Jem and another rebel group the Sudan Liberation Army have rejected a recent peace deal signed between Khartoum and the Liberation and Justice Movement (LJM) – an umbrella group of rebel factions.

Jem signed a ceasefire with the Sudanese government in February 2010 but abandoned peace talks soon after, accusing Khartoum’s forces of launching new raids in Darfur.

Mr Youssef was an Islamist and leading figure in the opposition Popular Congress Party until November 2010, Sudan’s Tribune newspaper reports.

The International Criminal Court has issued an arrest warrant for Mr Bashir and other officials, accusing them of genocide and crimes against humanity in Darfur.

South Sudan: No. 196

Posted: September 14, 2011 by PaanLuel Wël Media Ltd. in Junub Sudan

"Oh God, we praise and glorify you; for your grace on South Sudan; the land of great abundance; uphold us united in peace and harmony."

This is the first stanza of the national anthem of the Republic of South Sudan, a nation that did not exist prior to July 9 of this year.

After decades of civil war and internal conflict, South Sudan finally gained its independence from the northern part of the country. The secession took place after a historic vote conducted in January.

The Republic of South Sudan is now the world’s 196th nation. It is comprised of approximately eight million citizens led by newly elected president Salva Kiir Mayardit. On July 14, the new country was inducted into the United Nations, becoming the organization’s 193rd nation member.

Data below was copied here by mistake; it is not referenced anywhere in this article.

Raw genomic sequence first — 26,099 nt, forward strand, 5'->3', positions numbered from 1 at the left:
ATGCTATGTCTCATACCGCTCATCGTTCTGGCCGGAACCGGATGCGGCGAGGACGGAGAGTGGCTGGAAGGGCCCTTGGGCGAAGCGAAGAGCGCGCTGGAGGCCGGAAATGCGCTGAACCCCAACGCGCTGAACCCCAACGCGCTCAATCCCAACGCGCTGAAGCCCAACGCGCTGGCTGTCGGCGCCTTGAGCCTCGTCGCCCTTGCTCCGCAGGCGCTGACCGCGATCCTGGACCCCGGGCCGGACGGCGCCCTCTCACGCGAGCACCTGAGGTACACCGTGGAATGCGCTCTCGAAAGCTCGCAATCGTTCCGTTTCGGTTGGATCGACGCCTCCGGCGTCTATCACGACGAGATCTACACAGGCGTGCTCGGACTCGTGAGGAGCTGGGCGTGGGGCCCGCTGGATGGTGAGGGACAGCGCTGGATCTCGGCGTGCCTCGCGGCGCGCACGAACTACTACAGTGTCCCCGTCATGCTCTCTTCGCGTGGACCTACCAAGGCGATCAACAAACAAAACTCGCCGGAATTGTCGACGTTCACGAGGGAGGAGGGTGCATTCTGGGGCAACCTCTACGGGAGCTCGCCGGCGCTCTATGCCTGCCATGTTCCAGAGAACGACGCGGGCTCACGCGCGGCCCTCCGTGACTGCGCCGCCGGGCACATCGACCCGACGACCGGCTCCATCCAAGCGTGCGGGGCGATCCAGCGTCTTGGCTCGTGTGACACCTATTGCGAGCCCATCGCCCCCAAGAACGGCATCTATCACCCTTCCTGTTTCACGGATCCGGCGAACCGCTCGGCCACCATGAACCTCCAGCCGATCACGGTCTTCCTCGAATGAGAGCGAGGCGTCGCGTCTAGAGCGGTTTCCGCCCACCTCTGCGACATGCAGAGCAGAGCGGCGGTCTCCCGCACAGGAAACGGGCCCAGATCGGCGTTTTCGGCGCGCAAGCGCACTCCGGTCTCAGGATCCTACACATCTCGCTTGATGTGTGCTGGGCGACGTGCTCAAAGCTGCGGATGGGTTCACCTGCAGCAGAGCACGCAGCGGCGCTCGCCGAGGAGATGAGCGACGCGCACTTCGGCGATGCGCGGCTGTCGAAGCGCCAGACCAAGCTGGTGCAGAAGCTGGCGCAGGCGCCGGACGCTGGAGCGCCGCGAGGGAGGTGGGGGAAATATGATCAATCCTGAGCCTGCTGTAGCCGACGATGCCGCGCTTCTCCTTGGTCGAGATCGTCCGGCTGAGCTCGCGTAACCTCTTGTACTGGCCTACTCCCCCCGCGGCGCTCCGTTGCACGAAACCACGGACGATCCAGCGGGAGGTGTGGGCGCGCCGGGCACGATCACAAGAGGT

While the United Nations accepted the Republic of South Sudan with open arms, tensions linger between the new nation and it’s Northern counterpart.

"With the declared independence of South Sudan, approximately one fourth of Sudan’s land area has been removed," says Donna Mountz, Eastern University’s Geography professor. "There are valuable resources in the south. As in the north there are vast reserves of oil and the south has a fertile soil and plenteous supplies of water that make this region very different from the north"

A recent UN report found that 1,500 people have been killed and 73,000 displaced in South Sudan’s conflicts during recent months. Much of this conflict has been attributed to rebel groups in the South, including groups connected with the Sudan People’s Liberation Movement.

Despite the present conflict, world leaders are hopeful about the future of South Sudan.

"South Sudan has remarkable potential," said Ban Ki-moon, Secretary General of the United Nations. "With substantial oil reserves, huge amounts of arable land and the Nile flowing through its center, South Sudan could grow into a prosperous, self-sustaining nation."

The 8 million citizens of South Sudan are also maintaining a thankful attitude about their new nation. "There are those who would attribute this remarkable, uncontested independence to the God of the people of South Sudan," Mountz said. "These people are thanking Christians the world over for their prayers to Almighty God for this new nation to be allowed to exist."

A new friend for Israel in… South Sudan

Posted: September 14, 2011 by PaanLuel Wël Media Ltd. in Junub Sudan